The quiet rise of the alternative to carbon markets

Beyond the hype around voluntary markets, non-market approaches to emissions reductions could be what delivers real progressive action

On November 13, after two weeks of negotiations, Parties to the Paris Agreement adopted a programme on non-market approaches to Article 6 of the Paris Agreement. 

Overall, Article 6 deals with “voluntary cooperation” between countries in efforts aimed at implementation of Nationally Determined Contributions (NDCs). Such cooperation could be in the form of both market or non-market approaches. And while many developed countries are pushing for carbon markets—the EU cited the conclusion of rules for Article 6 as one of the three things it is “determined to do” in its COP 26 position paper—some others, particularly those belonging to the Independent Alliance of Latin America and the Caribbean (AILAC) group, are pushing for an alternative, i.e. non-market approaches.

Broadly, market mechanisms would entail trade in credits between countries that overachieve their targets and those that underachieve. As for non-market approaches, action could be in the form of cooperation for forestry and clean oceans, be it intergovernmental or otherwise. 

The resolution adopted on November 13 is based on a proposal by Bolivia, which was then put forth by the COP26 Presidency in a draft text. “Because of COVID-19, we are living in a world where developing countries will not be able to invest in institutional capacities [for non-market approaches],” said Sergio Arispe, one of the negotiators in the Bolivian delegation at COP26. So, he explained, “we want the Convention to bring forth arrangements which we call the Glasgow Committee on Non-market Approaches.”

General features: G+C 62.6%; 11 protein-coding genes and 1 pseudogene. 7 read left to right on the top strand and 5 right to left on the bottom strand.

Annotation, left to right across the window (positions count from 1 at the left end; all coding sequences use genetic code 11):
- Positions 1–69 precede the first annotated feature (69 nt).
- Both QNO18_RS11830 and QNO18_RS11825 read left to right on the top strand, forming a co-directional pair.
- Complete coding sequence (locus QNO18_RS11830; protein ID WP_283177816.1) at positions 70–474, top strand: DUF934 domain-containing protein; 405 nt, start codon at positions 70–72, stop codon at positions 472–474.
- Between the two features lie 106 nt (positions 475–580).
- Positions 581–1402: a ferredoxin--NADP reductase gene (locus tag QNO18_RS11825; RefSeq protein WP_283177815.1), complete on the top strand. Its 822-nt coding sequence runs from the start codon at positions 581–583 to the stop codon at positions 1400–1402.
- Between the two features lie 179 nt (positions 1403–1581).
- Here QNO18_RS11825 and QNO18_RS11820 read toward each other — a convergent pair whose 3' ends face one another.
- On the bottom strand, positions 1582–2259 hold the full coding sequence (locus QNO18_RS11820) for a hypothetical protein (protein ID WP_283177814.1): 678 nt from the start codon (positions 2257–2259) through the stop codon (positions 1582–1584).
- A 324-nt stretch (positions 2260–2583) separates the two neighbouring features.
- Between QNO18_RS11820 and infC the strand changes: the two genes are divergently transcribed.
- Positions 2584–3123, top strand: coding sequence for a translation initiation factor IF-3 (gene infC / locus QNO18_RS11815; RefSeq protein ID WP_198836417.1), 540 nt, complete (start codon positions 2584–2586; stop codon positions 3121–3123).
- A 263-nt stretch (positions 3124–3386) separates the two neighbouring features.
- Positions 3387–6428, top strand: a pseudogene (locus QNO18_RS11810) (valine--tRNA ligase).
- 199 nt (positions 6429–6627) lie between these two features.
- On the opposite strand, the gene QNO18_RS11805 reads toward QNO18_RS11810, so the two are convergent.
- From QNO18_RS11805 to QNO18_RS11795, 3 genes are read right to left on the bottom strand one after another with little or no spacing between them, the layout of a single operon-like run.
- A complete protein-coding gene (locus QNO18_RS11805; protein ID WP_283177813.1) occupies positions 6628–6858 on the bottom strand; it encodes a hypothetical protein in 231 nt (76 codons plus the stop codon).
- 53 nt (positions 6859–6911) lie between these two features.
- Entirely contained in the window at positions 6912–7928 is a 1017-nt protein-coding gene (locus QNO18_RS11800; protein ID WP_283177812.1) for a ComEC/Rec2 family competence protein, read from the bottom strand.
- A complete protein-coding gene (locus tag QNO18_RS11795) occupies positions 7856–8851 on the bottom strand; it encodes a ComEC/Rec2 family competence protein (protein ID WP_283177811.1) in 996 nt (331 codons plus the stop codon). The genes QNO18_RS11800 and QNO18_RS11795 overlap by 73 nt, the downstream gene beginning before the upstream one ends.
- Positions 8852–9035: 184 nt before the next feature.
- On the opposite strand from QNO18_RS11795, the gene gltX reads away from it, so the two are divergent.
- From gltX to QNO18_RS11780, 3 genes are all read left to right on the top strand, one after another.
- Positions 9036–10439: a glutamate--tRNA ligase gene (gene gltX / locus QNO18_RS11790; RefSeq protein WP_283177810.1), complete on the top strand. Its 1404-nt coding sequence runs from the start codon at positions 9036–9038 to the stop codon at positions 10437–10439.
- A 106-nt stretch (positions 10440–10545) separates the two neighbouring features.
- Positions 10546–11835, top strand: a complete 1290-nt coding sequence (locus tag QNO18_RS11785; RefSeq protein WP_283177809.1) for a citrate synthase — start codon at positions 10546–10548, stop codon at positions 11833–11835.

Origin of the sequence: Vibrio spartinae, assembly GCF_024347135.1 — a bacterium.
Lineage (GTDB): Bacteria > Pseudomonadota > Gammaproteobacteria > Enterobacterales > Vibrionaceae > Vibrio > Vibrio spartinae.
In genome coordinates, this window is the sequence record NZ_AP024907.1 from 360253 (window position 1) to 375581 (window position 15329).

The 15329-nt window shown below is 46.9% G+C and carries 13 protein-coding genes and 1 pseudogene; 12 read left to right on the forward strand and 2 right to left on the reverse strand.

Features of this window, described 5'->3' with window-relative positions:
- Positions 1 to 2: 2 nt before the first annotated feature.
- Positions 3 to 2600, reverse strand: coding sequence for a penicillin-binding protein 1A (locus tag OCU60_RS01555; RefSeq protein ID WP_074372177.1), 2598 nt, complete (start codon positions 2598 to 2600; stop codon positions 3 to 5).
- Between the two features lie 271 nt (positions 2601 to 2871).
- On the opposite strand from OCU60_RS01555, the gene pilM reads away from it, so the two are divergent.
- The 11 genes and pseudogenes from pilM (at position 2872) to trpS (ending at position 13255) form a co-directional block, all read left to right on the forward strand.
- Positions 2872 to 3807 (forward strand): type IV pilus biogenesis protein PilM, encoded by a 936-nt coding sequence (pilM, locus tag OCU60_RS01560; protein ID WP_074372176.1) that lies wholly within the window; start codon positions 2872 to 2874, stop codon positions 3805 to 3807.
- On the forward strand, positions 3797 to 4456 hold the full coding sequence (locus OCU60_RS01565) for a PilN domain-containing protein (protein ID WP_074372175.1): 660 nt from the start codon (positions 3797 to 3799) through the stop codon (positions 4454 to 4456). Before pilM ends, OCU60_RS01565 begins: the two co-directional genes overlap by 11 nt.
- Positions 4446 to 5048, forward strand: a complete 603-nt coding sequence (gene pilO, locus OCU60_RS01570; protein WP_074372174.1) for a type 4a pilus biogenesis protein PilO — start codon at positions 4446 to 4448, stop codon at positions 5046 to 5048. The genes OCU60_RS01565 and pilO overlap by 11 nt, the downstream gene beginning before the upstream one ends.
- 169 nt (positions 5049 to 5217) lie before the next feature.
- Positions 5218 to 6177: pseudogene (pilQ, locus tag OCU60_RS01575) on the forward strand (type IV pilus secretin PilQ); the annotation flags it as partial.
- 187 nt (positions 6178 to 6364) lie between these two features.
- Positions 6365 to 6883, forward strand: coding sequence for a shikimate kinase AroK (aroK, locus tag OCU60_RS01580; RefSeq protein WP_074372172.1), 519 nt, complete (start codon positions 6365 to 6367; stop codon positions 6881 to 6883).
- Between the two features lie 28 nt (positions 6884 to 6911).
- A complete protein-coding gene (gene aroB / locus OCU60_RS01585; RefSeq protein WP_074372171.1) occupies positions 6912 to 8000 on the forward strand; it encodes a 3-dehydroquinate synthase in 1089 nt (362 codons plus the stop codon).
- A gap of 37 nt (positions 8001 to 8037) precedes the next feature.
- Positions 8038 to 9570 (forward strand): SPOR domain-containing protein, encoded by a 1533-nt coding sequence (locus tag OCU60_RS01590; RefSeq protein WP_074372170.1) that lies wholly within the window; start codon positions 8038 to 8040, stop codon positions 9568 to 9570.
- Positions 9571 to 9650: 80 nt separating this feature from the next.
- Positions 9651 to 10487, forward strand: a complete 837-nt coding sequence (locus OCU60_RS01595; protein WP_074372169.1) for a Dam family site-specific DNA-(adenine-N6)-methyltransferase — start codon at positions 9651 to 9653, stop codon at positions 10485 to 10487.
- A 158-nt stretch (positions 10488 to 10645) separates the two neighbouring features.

Broadly, the committee is meant to assist countries to access funding for non-market approaches to Article 6. For instance, it could assist the establishment of a network under the UNFCCC where countries can register projects based on their NDCs, which both public and private finance could support. Bringing all projects under the Convention will mean commonality. Right now, there are many bilateral arrangements under Article 6.8, which even countries like the US and Canada have set up. But, Arispe said, “each initiative has its own metrics and there’s no transparency in all the money flow.” 

At a COP26 plenary held by the Presidency, an Argentinian representative extended support to the Glasgow Committee on Non-market Approaches. The Bolivian proposal also has the support of Like Minded Developing Countries (LMDCs). 

“Developed countries have been trying very hard to open markets [for carbon trading]. But global markets are not a solution,” said Diego Pacheco, head of the Bolivian delegation to UNFCCC and spokesperson for LMDCs. So the Bolivian delegation and LMDCs have requested for “a balance” with non-market approaches to Article 6, Pacheco said.

It’s about more than carbon

Elaborating on how non-market approaches could benefit countries like India, Chandra Bhushan, a public policy expert and founder/CEO of International Forum for Environment, Sustainability & Technology (iFOREST), said that non-market approaches to Article 6 are “very important” for India’s agricultural sector. 

“Carbon content of India’s [agricultural] lands have gone down by around 40% in the past few decades,” Bhushan said. That India has one of the most depleted soils in the world is well-known. And so, Bhushan said, “India should work on enhancing soil carbon with techniques of non-chemical farming and improving biodiversity and water retention.” These approaches could be modelled based on cooperation rather than carbon markets. “We do not want all carbon sequestration activities to become a part of markets. It’s about land and forests and community resilience. This is more than carbon,” Bhushan added. 

Non-market approaches have also been outlined for oceans as carbon sinks and practices like agro-ecology and ecosystem restoration.

“To move forward as a species, we need to talk about a different civilisational model. One that you can find in countries like India and Bolivia and even in [some communities in] developed countries, which are being ignored,” Arispe said.

This article was developed with support from Internews’ Earth Journalism Network and the Stanley Center for Peace and Security as part of the Climate Change Media Partnership (CCMP) Program.

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